Sanjeev Mukerjee (1960-)
Eugene S. Smotkin
Date of Award
Master of Science
Department or Academic Unit
College of Arts and Sciences. Department of Chemistry and Chemical Biology.
Chemistry, Cobalt, Fuel cell, Magnetism, Mass transport
Fuel cell polarization curves of a novel platinum alloy (Pt3Co/C) catalyst displayed a unique mass transport signature unidentifiable with general fuel cell operation. Physico-chemical characterization utilizing various methods was carried out to probe the properties of the catalysts and to compare with standard commercially available catalysts from ETEK. Magnetic measurements were also used to determine the properties and type of magnetic character the catalysts hold. The intrinsic magnetic characteristics of the electrocatalyst in the fuel cell become apparent at relatively low operating pressures of oxygen, this is mainly due to the magnetic forces affected by concentration gradients. Other electrochemical experiments reveal the nature of the catalyst as one having high concentration of cobalt on the surface in the form of islands, which was probed with alkaline based cyclic voltammetry. SEM imagery confirms the particle sizes determined by XRD Scherrer particle size estimation. There is indication from the elemental analysis and XRD that the commercially available Pt3Co/C electrocatalysts available from ETEK alloys are not truly the 3:1 Pt:Co atomic ratio they claim to be due to minor sublimation of cobalt and subsequent formation of cobalt clusters in the carbon support at high temperatures. Future research is suggested in the form of new synthetic techniques and trials to achieve a more hard magnetic material which will further enhance the mass transport properties of the electrocatalyst. Other electrochemical experiments are suggested to determine the magnetic effects of other charged species relative to the oxygen reduction reaction (ORR).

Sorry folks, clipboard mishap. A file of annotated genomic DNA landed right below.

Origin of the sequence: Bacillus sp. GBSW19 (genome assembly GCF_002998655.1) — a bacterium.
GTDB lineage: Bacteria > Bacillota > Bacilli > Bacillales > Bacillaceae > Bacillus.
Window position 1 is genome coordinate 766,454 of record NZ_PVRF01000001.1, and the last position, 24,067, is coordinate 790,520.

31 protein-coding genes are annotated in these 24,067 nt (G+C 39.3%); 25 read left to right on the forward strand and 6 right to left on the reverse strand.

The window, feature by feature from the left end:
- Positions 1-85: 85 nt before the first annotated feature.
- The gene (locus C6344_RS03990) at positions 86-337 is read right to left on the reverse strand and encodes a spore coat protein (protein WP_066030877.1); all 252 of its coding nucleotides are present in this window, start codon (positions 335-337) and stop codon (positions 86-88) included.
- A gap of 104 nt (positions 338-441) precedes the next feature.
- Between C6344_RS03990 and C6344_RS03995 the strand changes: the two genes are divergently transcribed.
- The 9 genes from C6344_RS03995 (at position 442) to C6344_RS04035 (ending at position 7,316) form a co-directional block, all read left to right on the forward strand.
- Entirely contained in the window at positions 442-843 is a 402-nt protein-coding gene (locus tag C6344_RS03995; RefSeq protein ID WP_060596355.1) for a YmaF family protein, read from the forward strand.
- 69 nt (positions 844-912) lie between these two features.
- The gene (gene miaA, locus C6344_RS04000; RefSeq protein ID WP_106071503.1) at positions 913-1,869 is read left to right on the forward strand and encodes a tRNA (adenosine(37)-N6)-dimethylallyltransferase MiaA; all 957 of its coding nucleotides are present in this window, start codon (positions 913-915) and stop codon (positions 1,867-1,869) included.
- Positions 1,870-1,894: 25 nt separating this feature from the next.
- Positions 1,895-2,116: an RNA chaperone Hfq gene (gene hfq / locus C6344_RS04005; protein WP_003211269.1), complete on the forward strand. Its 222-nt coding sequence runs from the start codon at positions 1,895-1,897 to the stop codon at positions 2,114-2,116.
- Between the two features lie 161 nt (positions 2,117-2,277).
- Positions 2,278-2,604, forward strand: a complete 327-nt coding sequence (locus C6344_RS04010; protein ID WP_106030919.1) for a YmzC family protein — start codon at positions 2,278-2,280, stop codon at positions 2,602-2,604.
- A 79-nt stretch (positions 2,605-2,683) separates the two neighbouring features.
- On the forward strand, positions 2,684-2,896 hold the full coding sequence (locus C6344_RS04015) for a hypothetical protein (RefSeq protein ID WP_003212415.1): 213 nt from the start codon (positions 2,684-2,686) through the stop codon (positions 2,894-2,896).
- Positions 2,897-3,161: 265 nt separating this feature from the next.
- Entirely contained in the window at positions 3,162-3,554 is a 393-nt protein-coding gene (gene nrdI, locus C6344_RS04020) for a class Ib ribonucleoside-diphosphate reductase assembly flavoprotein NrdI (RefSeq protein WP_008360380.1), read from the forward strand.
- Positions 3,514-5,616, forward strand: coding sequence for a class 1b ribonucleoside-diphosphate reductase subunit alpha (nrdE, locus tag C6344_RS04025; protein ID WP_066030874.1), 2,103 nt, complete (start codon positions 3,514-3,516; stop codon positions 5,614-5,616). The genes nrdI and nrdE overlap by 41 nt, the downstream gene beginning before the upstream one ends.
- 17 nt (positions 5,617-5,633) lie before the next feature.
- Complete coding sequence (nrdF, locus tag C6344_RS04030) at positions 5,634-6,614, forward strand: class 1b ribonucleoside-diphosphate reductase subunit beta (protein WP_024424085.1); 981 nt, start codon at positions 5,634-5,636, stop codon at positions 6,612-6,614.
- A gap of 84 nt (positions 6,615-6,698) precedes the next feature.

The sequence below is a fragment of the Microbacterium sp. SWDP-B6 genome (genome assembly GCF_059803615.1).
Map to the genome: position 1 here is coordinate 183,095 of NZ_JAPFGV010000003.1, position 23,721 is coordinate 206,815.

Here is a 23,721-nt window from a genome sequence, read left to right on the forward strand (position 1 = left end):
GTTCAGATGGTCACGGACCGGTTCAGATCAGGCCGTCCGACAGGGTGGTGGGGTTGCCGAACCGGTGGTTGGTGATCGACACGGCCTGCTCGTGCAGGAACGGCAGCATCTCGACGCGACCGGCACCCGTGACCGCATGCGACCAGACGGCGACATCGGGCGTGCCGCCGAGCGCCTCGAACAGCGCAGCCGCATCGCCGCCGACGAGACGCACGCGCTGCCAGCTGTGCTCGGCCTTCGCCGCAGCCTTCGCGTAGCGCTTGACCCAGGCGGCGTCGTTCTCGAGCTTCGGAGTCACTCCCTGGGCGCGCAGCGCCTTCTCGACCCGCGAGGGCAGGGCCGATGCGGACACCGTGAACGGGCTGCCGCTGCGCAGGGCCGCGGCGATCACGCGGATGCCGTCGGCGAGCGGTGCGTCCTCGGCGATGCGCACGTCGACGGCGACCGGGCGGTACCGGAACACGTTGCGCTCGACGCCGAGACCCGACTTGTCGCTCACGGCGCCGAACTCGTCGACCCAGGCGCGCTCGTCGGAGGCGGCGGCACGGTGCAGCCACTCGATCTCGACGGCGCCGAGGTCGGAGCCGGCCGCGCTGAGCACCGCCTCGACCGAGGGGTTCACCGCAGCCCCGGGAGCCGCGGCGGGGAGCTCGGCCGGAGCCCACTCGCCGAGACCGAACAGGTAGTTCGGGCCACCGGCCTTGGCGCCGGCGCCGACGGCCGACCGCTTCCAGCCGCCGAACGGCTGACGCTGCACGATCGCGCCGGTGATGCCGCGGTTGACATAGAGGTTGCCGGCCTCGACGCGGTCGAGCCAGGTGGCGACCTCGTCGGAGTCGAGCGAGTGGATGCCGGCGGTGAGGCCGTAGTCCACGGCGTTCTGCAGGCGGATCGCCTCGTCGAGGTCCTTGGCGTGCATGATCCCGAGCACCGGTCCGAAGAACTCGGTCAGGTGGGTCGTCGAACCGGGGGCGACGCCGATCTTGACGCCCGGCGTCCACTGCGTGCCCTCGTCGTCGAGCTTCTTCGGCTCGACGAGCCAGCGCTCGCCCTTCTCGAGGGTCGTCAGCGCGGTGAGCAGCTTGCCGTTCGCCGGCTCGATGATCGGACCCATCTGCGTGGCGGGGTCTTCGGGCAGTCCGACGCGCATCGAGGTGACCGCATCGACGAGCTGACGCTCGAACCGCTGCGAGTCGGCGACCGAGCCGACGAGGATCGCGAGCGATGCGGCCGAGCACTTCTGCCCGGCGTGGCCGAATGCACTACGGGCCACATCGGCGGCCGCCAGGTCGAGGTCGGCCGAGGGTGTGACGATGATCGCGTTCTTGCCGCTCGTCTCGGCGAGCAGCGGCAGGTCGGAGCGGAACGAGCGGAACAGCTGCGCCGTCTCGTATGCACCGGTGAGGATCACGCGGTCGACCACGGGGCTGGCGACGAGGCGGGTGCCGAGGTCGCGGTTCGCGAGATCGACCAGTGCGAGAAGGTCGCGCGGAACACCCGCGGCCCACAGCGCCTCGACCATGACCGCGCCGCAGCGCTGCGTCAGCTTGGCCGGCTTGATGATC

Brian Nicholas Hult
Hult, Brian Nicholas, "Observation of magnetic effects in oxygen reduction electrocatalysis" (2009). Chemistry Master's Theses. Paper 4. http://hdl.handle.net/2047/d10019650
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